Sinkin' In The Bathtub is a 1930 black-and-white Looney Tunes cartoon and is the first in the "Looney Tunes" series. Honey makes her first appearance. Bosko makes his first appearance in a theatrical film, and his second appearance of any kind. (His first appearance was in a demo reel called Bosko the Talk-Ink Kid (1929), which was never released commercially.). A Hugh Harman-Rudolf Ising Production, it was released to theatres on April 19, 1930 and distributed by Warner Bros. It was supervised by Hugh Harman and and Rudolf Ising (both uncredited) and produced by Hugh Harman, Rudolf Ising and Leon Schlesinger and musical score by Frank Marsales. Made in 1930, this short marked the theatrical debut of Bosko the "Talk-Ink-Kid" whom Harman and Ising had created to show to Warner Brothers. Bosko became their first star character, surpassed only much later by Porky Pig and Daffy Duck. Notably, this is the only publicly released Bosko short to feature Bosko's original blackface dialect; he would later adopt a more falsetto voice for later films. Also, this is the first publicly released non-Disney cartoon to have a pre-recorded soundtrack (in addition, "Bosko the Talk-Ink-Kid" had a pre-synched track). The song "Singing in the Bathtub", sung here by Bosko, was originally introduced in the Warner Bros. feature The Show of Shows (1929). In addition to everything else, "Singin' in the Bathtub" was Warner Bros' response to MGM's "Singin' in the Rain" (written in 1929, years before the Gene Kelly movie).
Bosko is happily washing himself and whistling "Singing in the Bathtub" in the bathtub, turning random objects into instruments, like a shower spray into a harp. Even his bathtub starts to dance! A nude Bosko pulls his pants up by pulling on his hair. He changes the direction of the shower spray to whisk him outside. Suddenly, he pulls out a huge harmonica out of his pants and plays a tune while dancing toward his garage. His automobile, however, comes out of an outhouse and walks over to Bosko. Bosko winds up a handle to start his car. Bosko begins his ride, playing his harmonica and scat-singing "Tip Toe Through the Tulips" while picking up tulips in a field. He stuffs the tulips in his car horn as he stops at his girlfriend, Honey's house where she is also singing in the bathtub.
She notices Bosko, gets dressed and greets Bosko from her small balcony on her top floor. As he is about to surprise Honey with the tulips, a random goat eats them. Realizing this problem, he starts to cry but Honey reassures to Bosko that she still loves him. The goat then blows a raspberry which leads to Bosko kicking the goat's rump over his head. Bosko then makes a saxophone out of two pieces of his car. He then plays a tune much to Honey's dismay. She gets so annoyed that she pours bubble formula into his saxophone. Bubbles blowing out of the sax, he then plays, "I'm Forever Blowing Bubbles". Honey dances on the bubbles in a rhythmic pattern before traveling down to greet Bosko. Bosko then dances on the wooden board walkway which makes an xylophone tone. He then advices Honey to enter the automobile. They drive happily until a cow, chewing cud, blocks the road. The cow ignores Bosko and spits on the front of his automobile, flattening it.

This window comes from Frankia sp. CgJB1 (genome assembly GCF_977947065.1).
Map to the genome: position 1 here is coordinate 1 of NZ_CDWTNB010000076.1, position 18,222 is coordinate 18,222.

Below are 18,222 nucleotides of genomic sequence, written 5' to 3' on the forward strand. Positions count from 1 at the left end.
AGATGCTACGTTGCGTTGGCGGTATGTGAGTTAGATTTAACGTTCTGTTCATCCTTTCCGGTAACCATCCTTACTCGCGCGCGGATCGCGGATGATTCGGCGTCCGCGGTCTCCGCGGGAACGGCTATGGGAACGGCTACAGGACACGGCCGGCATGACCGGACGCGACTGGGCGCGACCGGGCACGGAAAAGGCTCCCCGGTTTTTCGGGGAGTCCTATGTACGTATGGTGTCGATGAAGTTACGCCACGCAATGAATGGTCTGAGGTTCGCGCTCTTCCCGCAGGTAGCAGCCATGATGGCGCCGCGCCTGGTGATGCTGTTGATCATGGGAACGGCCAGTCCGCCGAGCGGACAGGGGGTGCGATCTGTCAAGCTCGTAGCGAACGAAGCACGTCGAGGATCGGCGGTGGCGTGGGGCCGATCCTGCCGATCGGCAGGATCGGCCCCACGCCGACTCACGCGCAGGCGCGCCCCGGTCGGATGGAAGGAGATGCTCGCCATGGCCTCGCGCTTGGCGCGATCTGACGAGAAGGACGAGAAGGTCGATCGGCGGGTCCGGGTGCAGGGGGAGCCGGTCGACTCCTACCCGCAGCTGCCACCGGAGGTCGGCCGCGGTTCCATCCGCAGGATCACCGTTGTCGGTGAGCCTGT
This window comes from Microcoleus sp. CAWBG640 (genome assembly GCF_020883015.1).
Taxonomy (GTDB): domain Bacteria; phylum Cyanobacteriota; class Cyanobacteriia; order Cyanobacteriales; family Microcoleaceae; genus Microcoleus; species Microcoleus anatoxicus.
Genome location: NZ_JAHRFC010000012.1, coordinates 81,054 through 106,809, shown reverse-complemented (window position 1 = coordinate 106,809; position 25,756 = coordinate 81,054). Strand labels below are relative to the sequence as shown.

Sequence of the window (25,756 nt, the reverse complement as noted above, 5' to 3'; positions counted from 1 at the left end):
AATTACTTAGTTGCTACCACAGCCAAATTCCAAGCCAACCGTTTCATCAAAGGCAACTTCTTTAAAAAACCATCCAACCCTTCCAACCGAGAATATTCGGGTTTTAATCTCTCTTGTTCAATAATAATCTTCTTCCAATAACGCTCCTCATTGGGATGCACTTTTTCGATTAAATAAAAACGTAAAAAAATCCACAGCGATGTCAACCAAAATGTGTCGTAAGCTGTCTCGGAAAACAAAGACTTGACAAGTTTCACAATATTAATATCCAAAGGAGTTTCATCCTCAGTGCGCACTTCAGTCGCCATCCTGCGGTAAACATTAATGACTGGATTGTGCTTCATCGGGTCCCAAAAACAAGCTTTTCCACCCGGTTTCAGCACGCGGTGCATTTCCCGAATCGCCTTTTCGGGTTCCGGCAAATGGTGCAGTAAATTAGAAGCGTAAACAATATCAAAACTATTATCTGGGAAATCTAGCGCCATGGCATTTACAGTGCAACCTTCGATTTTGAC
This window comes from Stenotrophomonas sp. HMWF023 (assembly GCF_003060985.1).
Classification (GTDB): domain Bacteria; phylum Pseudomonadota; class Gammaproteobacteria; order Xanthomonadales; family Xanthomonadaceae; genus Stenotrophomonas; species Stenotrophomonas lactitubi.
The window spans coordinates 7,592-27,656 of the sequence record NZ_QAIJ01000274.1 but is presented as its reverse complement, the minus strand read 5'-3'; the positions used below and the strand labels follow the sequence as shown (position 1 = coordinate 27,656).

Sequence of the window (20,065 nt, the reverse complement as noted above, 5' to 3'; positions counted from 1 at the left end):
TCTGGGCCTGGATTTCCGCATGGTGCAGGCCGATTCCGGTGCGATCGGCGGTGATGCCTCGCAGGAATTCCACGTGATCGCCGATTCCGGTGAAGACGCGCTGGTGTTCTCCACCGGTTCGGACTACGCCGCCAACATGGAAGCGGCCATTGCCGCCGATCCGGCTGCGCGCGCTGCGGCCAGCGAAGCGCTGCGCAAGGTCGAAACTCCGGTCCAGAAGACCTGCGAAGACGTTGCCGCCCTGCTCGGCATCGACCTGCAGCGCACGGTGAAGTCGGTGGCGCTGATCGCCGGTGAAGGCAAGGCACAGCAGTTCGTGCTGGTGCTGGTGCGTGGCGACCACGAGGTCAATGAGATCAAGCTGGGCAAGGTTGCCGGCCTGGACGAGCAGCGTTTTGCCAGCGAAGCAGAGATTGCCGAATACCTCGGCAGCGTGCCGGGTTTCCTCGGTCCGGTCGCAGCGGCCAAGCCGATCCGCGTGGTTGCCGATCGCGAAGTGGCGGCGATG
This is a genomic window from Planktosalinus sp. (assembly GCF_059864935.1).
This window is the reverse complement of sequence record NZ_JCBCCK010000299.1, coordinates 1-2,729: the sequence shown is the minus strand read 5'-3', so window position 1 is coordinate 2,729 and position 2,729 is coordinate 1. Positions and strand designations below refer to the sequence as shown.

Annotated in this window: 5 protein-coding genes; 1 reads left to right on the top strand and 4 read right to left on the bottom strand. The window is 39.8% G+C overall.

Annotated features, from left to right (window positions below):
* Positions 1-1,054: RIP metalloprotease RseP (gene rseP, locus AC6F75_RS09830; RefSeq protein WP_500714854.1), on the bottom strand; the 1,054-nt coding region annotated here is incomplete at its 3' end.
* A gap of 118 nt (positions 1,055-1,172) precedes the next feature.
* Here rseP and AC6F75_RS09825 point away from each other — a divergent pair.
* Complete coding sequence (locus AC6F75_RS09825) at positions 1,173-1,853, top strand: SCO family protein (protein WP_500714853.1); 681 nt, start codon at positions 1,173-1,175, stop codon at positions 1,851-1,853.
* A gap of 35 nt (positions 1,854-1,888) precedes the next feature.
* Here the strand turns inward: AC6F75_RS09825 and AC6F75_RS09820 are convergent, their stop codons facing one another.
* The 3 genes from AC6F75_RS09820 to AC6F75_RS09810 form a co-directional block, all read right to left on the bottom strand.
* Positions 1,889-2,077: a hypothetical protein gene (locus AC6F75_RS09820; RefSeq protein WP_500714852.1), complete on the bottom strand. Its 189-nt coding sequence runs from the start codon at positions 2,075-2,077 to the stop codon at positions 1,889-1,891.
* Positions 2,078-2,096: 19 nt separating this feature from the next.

Bosko pulls the front back up and pushes the cow's body below its legs for an easy way to get across. The cow, astonished, winds up its tail to get his head to normal height and walks away. The couple laughing do not notice a big rock which launches Bosko out of the automobile and into eight mini-Boskos who regroup to one. Bosko then chases the automobile up a hill and catches up with the runaway car. The car pops but goes back to normal. Bosko then pushes the car lightly up the hill, but downhill, is another story.
Honey screams, "Help!" repeatedly as the car slides downhill. Bosko, out of the car, catches up and pulls on the (flexible) exhaust pipe. The pipe drags Bosko through an array of boulders and trees and yes, boulders again. Bosko then lands in front of the car. Bosko then yells, "Mammy!!!" (which is usually muted in modern showings). After the automobile goes through the doors of the house, undamaged. The car launches off a cliff and lands on a spiral-shaped road way (like a corkscrew). Honey falls out of the car but lands back in several times. They come across a cliff. Bosko, realizing it's a dead-end, jumps off with Honey and car behind. Bosko's pants are snagged on a tree branch above a pond, and Honey and her car fall into the pond. The resulting wave turns into a hand, frees Bosko from the tree, and places him into the car. Happy, Bosko uses reeds to hit on lily-pads like a xylophone for one more performance of "Singing in the Bathtub".
Theatrically released in the USA with The Song of the Flame (1930).
The scenes in which Bosko's mouth fills the screen and he splits into miniature versions of himself were previously done in Bright Lights (1928), an Oswald the Rabbit cartoon that Hugh Harman and Rudolf Ising worked on whilst they were at Disney.